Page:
India, China to represent US$4 tn energy investment opportunity by 2040
China and India are expected to be the biggest receivers of new investments in power-generating capacity by 2040, representing a US$4 trillion opportunity for the energy sector.
China will require US$2.8 trillion of spending for 2,547 gigawatts (GW) of new capacity, while India needs US$1.2 trillion, according to a Bloomberg New Energy Finance (BNEF) outlook forecasting how energy markets will evolve by 2040.
China’s wind and solar capacity will increase eightfold through to 2040, retaining the nation’s role as a global powerhouse of clean energy. India will build 10 times more solar capacity than net additions of coal to 2040 as it shifts to lower-cost renewables to meet a more than threefold rise in energy demand. Coal generation will increase by 78% as the country becomes the second-biggest power system in the world.
The massive deployment of renewables in the two countries will help the region reduce its output of greenhouse gases. BNEF expects emissions from the power sector to peak at 7.2 gigatons in 2028 in Asia Pacific. Interestingly, India’s increasing adoption of air conditioners as it transitions to a service-oriented economy means a change in peak demand periods, aligning the nation’s energy needs more closely with output from solar power systems.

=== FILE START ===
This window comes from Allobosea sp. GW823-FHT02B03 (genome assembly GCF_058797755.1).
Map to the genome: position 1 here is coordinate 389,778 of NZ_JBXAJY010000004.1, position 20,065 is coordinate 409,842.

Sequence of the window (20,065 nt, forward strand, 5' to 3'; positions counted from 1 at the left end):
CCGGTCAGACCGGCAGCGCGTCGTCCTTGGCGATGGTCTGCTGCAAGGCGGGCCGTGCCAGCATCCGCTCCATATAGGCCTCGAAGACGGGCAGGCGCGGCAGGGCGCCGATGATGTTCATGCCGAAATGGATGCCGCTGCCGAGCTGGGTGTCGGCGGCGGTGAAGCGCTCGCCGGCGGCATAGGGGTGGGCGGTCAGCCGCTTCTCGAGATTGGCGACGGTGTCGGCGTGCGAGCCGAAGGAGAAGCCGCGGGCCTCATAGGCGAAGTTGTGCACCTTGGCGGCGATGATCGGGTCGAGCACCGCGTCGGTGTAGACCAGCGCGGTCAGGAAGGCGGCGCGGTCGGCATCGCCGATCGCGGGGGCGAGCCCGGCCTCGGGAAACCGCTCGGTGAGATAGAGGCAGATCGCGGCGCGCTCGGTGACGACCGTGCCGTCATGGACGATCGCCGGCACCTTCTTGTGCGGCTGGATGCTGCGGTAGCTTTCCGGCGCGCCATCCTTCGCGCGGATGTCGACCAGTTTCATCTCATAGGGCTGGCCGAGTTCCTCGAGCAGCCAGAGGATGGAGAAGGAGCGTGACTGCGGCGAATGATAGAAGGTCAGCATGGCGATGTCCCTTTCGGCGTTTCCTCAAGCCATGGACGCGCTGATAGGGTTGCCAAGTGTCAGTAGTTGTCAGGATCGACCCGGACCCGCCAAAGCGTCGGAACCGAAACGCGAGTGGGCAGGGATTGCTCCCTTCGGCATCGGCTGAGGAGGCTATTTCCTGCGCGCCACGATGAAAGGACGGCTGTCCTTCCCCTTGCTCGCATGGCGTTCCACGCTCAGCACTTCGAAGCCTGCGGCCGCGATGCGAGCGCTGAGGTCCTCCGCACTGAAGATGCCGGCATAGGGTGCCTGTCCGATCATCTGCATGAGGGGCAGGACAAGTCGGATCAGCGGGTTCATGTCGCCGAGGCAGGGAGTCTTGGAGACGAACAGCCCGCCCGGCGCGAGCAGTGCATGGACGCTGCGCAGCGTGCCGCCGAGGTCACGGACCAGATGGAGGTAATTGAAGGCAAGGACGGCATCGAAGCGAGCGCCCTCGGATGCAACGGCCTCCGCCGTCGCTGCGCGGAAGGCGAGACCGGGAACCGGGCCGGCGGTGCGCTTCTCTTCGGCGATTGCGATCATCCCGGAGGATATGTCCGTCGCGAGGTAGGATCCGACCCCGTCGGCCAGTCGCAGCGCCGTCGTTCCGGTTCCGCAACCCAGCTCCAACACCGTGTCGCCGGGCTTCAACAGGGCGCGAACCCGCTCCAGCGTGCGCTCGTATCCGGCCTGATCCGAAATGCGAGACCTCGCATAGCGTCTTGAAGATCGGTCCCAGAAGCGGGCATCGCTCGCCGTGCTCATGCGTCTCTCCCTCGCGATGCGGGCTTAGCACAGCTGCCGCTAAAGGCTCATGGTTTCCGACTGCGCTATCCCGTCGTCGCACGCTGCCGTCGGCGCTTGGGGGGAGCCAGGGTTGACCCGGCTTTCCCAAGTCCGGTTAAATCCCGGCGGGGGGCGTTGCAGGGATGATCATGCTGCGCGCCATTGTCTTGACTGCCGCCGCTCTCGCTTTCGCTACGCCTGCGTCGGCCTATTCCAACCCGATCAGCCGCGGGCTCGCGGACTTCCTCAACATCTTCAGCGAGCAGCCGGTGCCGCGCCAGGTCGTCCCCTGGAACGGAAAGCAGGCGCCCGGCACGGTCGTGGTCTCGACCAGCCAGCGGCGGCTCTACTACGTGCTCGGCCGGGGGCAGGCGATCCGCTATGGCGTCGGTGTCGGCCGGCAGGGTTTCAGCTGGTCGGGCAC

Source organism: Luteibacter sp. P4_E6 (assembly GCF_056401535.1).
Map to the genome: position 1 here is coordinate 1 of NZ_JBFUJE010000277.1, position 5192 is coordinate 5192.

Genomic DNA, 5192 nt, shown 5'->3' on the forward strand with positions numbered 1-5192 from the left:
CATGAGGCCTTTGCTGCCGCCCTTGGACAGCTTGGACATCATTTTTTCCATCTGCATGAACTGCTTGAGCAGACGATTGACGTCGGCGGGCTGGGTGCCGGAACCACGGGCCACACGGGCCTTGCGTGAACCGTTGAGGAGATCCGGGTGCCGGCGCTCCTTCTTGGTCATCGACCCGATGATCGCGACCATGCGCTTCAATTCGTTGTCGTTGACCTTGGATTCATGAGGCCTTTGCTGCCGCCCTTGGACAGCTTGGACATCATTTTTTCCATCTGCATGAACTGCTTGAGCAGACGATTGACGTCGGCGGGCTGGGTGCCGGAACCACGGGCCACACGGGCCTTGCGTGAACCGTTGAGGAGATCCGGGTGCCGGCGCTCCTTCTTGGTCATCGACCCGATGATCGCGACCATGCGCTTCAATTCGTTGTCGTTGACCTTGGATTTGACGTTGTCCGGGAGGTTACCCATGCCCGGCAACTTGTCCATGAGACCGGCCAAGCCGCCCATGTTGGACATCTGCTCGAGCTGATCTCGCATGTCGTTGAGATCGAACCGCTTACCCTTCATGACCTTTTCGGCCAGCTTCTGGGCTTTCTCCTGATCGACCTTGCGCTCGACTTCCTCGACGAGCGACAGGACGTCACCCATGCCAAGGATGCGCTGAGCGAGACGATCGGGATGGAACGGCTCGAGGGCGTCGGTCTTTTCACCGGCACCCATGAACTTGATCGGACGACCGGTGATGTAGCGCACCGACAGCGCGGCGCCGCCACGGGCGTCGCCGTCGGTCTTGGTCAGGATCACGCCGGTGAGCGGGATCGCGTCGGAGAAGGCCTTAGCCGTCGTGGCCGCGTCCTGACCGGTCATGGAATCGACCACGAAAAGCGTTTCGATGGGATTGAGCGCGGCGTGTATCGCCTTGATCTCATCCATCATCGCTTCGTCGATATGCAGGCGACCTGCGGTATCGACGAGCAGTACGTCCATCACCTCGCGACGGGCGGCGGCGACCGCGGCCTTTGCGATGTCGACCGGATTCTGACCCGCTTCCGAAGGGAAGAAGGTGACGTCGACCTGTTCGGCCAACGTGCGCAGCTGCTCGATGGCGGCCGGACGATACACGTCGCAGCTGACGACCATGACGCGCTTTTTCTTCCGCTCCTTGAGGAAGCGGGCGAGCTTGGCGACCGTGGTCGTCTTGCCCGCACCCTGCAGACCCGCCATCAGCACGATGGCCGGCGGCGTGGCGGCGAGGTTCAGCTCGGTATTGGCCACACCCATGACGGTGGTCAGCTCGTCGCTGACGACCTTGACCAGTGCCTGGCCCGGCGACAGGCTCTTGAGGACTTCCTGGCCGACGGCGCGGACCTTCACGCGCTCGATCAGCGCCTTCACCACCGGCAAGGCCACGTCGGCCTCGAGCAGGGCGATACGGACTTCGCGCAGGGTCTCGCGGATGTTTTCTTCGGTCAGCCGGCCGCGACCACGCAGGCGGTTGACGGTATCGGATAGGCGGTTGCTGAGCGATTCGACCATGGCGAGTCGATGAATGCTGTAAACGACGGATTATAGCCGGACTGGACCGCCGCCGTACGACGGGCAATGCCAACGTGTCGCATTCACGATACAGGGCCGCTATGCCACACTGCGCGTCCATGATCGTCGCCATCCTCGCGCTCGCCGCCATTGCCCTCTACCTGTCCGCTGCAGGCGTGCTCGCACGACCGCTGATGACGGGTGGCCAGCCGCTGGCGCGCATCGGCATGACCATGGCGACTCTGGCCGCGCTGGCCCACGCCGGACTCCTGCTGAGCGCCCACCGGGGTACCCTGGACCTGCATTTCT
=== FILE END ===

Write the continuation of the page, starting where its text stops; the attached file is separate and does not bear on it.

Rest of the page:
The London-based research company also found that China’s coal capacity will peak in 2024 due to stricter standards for new projects and cheaper renewables.
Renewables will attract 73% of the new investment spent over the next 23 years in China. Renewable capacity will account for 63% of the nation’s overall mix in 2040, compared with 33% last year. China’s electricity demand will almost double by 2040, while the electricity intensity of economic growth falls by 35% as the nation shifts away from an industry-heavy growth model.
India’s coal additions will be at a near-hiatus from 2023 to 2028. From 2029, new coal will be needed to meet rising demand. Even so, with an explosion in solar installations, coal is set to no longer play a dominant role in the growth of India’s power-generating capacity by 2040. India’s cumulative solar PV capacity will rise from 10 GW in 2016 to 670 GW in 2040.
Coal’s share in India’s total capacity mix falls from 59% in 2016 to 17% in 2040. From 2029, India’s widespread use of renewables will decouple economic growth from emissions. Zero-carbon sources will provide more than half of India’s electricity needs in 2040. India will become the Asia-Pacific’s largest consumer of gas in 2038, reorienting liquefied natural gas (LNG) trade.